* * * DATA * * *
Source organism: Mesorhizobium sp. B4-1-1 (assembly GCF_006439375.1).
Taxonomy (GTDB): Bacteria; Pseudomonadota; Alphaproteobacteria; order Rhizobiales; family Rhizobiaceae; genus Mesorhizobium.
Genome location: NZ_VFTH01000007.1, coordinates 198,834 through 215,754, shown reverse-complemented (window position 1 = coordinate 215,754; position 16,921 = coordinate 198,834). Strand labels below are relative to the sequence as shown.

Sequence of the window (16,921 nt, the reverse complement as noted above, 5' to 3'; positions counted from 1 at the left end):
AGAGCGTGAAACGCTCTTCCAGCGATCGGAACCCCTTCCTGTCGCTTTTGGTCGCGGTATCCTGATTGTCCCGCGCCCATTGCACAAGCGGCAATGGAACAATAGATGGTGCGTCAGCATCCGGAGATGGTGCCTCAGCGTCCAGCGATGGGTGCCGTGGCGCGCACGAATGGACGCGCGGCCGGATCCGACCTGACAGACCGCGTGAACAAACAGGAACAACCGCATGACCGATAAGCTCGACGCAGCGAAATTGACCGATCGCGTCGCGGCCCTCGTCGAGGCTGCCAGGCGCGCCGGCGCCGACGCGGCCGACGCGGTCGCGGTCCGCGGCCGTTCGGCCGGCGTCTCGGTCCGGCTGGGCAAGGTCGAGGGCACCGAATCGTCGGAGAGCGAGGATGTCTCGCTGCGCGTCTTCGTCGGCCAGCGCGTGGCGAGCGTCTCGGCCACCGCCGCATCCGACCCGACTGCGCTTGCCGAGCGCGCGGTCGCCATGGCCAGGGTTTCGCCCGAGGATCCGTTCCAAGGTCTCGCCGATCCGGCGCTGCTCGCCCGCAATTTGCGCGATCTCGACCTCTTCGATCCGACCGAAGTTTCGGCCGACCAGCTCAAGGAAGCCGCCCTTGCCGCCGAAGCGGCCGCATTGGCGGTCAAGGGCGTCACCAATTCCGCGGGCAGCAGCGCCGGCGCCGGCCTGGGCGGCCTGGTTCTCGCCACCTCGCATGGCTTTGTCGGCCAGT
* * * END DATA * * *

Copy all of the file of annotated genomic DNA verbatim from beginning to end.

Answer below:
Source organism: Mesorhizobium sp. B4-1-1 (assembly GCF_006439375.1).
Taxonomy (GTDB): Bacteria; Pseudomonadota; Alphaproteobacteria; order Rhizobiales; family Rhizobiaceae; genus Mesorhizobium.
Genome location: NZ_VFTH01000007.1, coordinates 198,834 through 215,754, shown reverse-complemented (window position 1 = coordinate 215,754; position 16,921 = coordinate 198,834). Strand labels below are relative to the sequence as shown.

Sequence of the window (16,921 nt, the reverse complement as noted above, 5' to 3'; positions counted from 1 at the left end):
AGAGCGTGAAACGCTCTTCCAGCGATCGGAACCCCTTCCTGTCGCTTTTGGTCGCGGTATCCTGATTGTCCCGCGCCCATTGCACAAGCGGCAATGGAACAATAGATGGTGCGTCAGCATCCGGAGATGGTGCCTCAGCGTCCAGCGATGGGTGCCGTGGCGCGCACGAATGGACGCGCGGCCGGATCCGACCTGACAGACCGCGTGAACAAACAGGAACAACCGCATGACCGATAAGCTCGACGCAGCGAAATTGACCGATCGCGTCGCGGCCCTCGTCGAGGCTGCCAGGCGCGCCGGCGCCGACGCGGCCGACGCGGTCGCGGTCCGCGGCCGTTCGGCCGGCGTCTCGGTCCGGCTGGGCAAGGTCGAGGGCACCGAATCGTCGGAGAGCGAGGATGTCTCGCTGCGCGTCTTCGTCGGCCAGCGCGTGGCGAGCGTCTCGGCCACCGCCGCATCCGACCCGACTGCGCTTGCCGAGCGCGCGGTCGCCATGGCCAGGGTTTCGCCCGAGGATCCGTTCCAAGGTCTCGCCGATCCGGCGCTGCTCGCCCGCAATTTGCGCGATCTCGACCTCTTCGATCCGACCGAAGTTTCGGCCGACCAGCTCAAGGAAGCCGCCCTTGCCGCCGAAGCGGCCGCATTGGCGGTCAAGGGCGTCACCAATTCCGCGGGCAGCAGCGCCGGCGCCGGCCTGGGCGGCCTGGTTCTCGCCACCTCGCATGGCTTTGTCGGCCAGT